Thursday, August 13, 2015

Scottish Noir

Laidlaw (Jack Laidlaw, #1)Laidlaw 
by William McIlvanney

"In that careful balance between pessimism, the assumed defeat of contrived expectations, and hope, the discovery of unexpected possibilities, Harkness recognised Laidlaw."

Several years ago I read The Big Sleep by Raymond Chandler and became an ardent fan of his writing.  Laidlaw by William McIlvanney was first published almost forty years ago, almost four decades after The Big Sleep. It deserves to be considered alongside Chandler's great work.  McIlvanney did for Glasgow what Chandler had done for Los Angeles, giving the city a fictional identity. Hemingway used to say that all American literature came out of Huckleberry Finn; it is similarly thought by some that modern Scottish crime writing — ‘tartan noir’ — comes out of Laidlaw.

In one sense Laidlaw is unconventional. There is a chase — the whole novel is a chase, or at least a search for an elusive, even in some sense a shadowy quarry — but there is no mystery. The theme of the chase is introduced in the prologue of the novel with these almost poetic words:

"Running was a strange thing.  The sound was your feet slapping the pavement.  The lights of passing cars battered your eyeballs.  Your arms came up unevenly in front of you, reaching from nowhere, separate from you and from each other.  It was like the hands of a lot of people drowning.  And it was useless to notice these things.  It was as if a car had crashed, the driver was dead, and this was the radio still playing to him."

We know who the killer is from the first chapter in which a frightened bloodstained boy is running in terror and guilt from his own act. He is a boy of uncertain sexuality, shattered by what he has done. The questions are: who can identify him, and will the police reach him before other vengeful pursuers?

Jack Laidlaw himself is a romanticized figure, like most of the best fictional policemen. He appeals to those with a philosophic turn of mind, for he keeps ‘Kierkegaard, Camus and Unamuno’ in a locked drawer of his desk, ‘like caches of alcohol’, and he believes in doubt. A murder to his mind is often the consequence of a series of unrelated acts and the uncertainties and tensions they provoke. His habit is to immerse himself, not unlike Simenon's famous detective Maigret, in the atmosphere of a case. He becomes what he calls ‘a traveler in the city’, moving out of his family home and into a hotel that has seen better days for the duration of the case. He can play the hard man, and even meet criminal godfathers on equal terms, but he despises the macho attitudes and narrow sympathies of fellow policemen who are rivals as much as colleagues.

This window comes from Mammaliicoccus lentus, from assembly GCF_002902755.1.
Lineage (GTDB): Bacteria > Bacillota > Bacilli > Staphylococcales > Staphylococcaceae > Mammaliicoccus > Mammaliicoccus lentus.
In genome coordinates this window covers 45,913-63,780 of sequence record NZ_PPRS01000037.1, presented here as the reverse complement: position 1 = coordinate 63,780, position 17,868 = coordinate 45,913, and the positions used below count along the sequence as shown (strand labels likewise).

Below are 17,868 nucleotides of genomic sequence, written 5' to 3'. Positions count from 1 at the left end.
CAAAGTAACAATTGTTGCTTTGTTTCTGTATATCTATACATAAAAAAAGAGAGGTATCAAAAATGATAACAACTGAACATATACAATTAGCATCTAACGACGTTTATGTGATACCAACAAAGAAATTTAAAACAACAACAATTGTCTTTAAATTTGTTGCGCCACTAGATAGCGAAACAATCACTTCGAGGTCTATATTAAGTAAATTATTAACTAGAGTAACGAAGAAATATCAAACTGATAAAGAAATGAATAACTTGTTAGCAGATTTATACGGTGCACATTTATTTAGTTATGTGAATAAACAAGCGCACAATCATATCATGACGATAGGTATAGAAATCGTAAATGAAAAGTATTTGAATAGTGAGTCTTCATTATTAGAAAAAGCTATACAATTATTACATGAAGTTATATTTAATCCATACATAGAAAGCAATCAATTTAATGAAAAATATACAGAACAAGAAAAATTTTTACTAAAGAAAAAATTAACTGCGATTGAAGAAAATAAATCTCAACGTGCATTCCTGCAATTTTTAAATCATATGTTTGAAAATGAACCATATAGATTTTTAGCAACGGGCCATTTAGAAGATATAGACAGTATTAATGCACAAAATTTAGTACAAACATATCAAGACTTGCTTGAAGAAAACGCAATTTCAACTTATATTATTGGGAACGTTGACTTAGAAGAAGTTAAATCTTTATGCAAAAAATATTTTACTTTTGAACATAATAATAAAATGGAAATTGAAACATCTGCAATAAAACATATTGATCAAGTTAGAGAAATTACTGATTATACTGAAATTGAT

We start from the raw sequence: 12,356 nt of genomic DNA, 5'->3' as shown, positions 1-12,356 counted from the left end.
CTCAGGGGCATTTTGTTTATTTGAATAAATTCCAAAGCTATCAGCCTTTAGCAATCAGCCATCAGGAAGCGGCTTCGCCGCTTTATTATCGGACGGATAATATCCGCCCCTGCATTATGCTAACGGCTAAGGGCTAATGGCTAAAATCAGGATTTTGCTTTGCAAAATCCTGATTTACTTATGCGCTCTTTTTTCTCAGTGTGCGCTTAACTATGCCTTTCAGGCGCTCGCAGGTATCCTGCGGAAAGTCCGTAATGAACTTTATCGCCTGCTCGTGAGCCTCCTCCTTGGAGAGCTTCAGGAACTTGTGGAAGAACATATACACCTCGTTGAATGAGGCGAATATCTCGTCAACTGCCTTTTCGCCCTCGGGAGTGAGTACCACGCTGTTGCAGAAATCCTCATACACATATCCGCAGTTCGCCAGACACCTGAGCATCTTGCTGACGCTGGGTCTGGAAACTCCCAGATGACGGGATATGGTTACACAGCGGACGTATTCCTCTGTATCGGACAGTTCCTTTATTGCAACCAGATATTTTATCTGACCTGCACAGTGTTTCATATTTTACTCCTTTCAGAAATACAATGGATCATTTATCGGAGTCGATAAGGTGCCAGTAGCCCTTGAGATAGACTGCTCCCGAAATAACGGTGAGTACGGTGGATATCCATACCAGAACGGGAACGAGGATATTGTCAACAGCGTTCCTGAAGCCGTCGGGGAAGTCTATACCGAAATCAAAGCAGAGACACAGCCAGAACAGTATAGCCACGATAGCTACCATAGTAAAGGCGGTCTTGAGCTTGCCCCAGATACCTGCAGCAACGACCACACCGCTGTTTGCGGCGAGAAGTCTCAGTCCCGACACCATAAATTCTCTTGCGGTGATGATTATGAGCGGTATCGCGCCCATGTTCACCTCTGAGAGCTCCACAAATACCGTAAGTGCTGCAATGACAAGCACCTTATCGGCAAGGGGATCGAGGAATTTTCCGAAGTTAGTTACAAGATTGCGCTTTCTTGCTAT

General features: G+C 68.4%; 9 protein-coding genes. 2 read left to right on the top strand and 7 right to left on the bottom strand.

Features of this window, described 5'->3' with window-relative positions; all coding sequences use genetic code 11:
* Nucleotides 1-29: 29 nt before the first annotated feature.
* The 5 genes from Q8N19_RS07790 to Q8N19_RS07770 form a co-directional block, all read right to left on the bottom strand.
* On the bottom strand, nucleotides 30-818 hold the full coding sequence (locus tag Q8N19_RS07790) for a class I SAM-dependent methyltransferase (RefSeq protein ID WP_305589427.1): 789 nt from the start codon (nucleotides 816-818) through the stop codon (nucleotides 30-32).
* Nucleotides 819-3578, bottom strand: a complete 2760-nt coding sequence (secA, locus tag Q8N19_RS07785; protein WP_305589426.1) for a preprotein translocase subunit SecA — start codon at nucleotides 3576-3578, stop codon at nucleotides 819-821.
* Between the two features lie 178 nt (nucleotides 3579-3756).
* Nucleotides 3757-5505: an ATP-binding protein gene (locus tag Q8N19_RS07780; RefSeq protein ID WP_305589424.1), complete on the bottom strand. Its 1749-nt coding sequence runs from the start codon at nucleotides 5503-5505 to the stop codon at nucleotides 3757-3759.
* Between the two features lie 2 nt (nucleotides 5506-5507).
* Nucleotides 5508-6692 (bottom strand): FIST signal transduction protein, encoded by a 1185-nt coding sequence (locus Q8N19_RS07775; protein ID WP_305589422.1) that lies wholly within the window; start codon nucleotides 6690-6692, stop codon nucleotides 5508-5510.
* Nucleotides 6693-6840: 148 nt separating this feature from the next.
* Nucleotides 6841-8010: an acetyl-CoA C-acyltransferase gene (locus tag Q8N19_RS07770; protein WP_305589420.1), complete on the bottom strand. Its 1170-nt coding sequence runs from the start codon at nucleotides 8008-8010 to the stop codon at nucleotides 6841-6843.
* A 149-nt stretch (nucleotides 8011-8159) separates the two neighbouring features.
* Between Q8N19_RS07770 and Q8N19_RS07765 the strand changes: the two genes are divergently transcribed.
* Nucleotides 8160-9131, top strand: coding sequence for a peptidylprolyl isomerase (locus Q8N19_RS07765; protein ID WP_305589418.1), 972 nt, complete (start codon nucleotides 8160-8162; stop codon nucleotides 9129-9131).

The other main character in the novel is Glasgow itself. McIlvanney demonstrates his love for the city with passages like this: "Sunday in the park--it was a nice day. A Glasgow sun was out, dully luminous, an eye with a cataract." He describes it as a place that is always talking to itself, one where even the derelicts and social failures realize, and reveal themselves, in conversation that is often a monologue. There are also bit players, characters who may have only walk-on parts that have little or nothing to do with the plot, but whose appearance, movement and talk contribute to the vitality of the novel. One of the supporting characters who is developed in somewhat more depth is a young detective named Harkness who is assigned to assist Detective Inspector Laidlaw. He gradually becomes more comfortable with Laidlaw over the course of the investigation and the author uses him to give the reader a more complete picture of Laidlaw himself, as he does in the quotation above and elsewhere: "Harkness felt the evening go off again. Gratified at having brought in Alan MacInnes, he was dismayed at Laidlaw's aloofness about it. Looking after him, he reflected that he was the kind of policeman his father might like."

The search is told in mosaic fashion with the pieces of the story and the characters involved slowly coming into better view as the pieces are laid. The emotions and motivations of characters are demonstrated through actions that build inexorably toward an inevitable denouement. In many ways it is a satisfying tale. Even though the novel was written almost four decades ago it retains the freshness of all good crime novels.

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Brian Joseph said...

I want to read some Noir novels. I love folks of this type. I would likely start off with Chandler.

This sounds very good.

James said...

Thanks for your comment. Raymond Chandler is one of those "genre" novelists who is also a great writer. A couple of other "noir" writers I have particularly enjoyed are Dashiell Hammett and James M. Cain.

Rob said...

I love Chandler but haven't dug into the crime genre too much yet, apart from a few picked out classics. Laidlaw sounds great, and I'd love to read a little more Scottish fiction, so I'll have to add that to my to-read queue. I read the first of the Ian Rankin novels and am still considering whether I'll continue on with those or not.

I love the term 'tartan noir'.

James said...

Thanks for your observations. I have not read any Rankin, but have heard that he was influenced by the work of McIlvanney. My favorite Scottish fiction is that of Robert Louis Stevenson.